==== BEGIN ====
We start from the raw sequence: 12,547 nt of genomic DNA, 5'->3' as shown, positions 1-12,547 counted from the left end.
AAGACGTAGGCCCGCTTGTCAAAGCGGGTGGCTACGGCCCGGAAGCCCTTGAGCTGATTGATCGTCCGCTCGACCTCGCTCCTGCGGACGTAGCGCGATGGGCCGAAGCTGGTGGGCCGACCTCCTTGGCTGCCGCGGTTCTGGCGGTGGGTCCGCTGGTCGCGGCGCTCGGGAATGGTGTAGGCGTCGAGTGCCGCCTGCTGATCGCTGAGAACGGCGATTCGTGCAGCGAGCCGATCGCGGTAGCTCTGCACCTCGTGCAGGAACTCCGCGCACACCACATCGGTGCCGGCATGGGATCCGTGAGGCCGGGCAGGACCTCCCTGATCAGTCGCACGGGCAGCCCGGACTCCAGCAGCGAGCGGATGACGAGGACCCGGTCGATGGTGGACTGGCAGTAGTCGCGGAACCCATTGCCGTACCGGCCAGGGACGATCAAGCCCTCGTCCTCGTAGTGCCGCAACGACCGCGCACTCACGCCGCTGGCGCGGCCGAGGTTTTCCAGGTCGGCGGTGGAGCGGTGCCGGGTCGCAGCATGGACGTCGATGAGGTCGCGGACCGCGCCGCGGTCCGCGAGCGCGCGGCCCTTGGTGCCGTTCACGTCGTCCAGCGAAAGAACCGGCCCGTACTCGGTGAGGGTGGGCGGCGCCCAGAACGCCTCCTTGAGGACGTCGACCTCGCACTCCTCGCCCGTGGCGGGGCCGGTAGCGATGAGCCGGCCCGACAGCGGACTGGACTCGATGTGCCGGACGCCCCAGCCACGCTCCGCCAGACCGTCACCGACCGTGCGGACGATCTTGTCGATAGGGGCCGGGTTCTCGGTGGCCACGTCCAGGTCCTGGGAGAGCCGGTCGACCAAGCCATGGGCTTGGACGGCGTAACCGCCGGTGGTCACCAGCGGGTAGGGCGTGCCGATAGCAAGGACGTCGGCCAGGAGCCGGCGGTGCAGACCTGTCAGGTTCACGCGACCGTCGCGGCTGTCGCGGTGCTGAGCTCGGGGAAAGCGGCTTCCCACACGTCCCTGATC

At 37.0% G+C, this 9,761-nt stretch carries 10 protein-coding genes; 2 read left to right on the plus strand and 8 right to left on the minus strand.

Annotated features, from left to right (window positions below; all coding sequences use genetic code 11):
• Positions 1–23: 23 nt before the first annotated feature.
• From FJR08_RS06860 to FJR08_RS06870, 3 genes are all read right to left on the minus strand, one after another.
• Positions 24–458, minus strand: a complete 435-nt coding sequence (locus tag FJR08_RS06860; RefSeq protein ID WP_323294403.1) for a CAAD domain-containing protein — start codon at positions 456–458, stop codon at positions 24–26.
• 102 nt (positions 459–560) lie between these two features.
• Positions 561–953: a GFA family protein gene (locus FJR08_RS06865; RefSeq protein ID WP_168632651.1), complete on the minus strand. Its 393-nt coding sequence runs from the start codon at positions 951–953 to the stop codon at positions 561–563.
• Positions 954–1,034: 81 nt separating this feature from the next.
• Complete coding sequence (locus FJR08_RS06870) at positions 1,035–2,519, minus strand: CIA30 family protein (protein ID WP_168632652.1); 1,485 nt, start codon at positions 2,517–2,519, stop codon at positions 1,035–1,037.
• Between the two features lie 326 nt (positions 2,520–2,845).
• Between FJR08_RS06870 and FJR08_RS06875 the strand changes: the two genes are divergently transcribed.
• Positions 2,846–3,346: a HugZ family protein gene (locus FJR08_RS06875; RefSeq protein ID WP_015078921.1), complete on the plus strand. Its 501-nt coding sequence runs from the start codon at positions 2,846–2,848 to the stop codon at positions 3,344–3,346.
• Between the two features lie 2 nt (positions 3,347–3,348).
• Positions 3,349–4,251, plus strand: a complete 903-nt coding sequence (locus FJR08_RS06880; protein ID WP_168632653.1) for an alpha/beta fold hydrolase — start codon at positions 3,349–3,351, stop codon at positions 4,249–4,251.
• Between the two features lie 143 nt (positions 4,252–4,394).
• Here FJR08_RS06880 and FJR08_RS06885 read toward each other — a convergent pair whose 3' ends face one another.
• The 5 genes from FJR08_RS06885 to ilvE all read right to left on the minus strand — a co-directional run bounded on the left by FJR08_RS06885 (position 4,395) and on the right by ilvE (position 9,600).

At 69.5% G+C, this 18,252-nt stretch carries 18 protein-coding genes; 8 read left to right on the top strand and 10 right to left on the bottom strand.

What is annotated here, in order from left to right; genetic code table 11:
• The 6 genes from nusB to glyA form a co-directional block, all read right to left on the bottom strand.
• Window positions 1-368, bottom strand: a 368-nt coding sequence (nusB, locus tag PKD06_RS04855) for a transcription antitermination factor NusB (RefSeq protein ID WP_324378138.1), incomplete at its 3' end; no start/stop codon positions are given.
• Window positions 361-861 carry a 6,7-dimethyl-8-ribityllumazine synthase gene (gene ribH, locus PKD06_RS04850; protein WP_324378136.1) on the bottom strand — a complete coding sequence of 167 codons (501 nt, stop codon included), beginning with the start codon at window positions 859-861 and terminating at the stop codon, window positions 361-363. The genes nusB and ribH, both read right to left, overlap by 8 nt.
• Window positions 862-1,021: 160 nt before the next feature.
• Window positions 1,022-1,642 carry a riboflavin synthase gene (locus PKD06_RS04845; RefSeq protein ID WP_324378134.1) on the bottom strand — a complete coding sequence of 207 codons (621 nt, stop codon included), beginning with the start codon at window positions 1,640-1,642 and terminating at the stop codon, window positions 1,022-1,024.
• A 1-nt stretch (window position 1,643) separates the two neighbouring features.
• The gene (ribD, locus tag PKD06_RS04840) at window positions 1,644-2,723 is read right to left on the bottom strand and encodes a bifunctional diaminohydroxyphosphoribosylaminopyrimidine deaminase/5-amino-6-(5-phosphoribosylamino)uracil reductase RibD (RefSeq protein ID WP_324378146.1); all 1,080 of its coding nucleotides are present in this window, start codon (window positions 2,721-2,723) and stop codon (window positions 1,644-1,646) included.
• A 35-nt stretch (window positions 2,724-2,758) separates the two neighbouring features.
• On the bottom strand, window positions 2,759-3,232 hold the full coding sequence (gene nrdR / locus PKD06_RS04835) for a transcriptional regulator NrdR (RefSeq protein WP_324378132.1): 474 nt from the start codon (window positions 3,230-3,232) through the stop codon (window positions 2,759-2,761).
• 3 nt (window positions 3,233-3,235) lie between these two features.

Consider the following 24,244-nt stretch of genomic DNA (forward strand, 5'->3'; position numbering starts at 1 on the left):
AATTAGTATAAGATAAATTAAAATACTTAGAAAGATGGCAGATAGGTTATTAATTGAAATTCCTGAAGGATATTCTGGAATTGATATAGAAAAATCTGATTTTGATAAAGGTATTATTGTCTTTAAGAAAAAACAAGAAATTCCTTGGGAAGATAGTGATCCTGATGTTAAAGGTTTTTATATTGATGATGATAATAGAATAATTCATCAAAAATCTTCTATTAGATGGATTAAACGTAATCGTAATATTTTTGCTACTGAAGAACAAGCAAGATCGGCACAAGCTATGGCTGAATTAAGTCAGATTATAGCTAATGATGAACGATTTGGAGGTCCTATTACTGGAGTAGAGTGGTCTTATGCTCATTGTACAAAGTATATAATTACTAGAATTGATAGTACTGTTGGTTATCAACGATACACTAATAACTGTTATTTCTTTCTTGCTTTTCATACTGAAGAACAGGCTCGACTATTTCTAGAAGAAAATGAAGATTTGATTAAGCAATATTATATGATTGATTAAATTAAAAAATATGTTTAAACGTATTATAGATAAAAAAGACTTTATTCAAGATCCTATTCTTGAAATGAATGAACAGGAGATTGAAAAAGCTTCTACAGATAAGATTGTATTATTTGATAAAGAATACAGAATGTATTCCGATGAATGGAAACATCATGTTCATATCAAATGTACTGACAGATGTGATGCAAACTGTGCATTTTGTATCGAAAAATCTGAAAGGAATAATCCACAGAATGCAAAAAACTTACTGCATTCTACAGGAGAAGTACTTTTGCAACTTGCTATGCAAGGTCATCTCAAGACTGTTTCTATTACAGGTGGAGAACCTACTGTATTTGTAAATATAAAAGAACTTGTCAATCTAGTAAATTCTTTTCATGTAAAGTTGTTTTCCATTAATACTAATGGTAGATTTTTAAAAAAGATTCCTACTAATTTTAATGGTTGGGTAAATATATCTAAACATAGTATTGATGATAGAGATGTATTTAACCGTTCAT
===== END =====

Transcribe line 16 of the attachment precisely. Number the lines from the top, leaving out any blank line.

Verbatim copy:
• Positions 3,349–4,251, plus strand: a complete 903-nt coding sequence (locus FJR08_RS06880; protein ID WP_168632653.1) for an alpha/beta fold hydrolase — start codon at positions 3,349–3,351, stop codon at positions 4,249–4,251.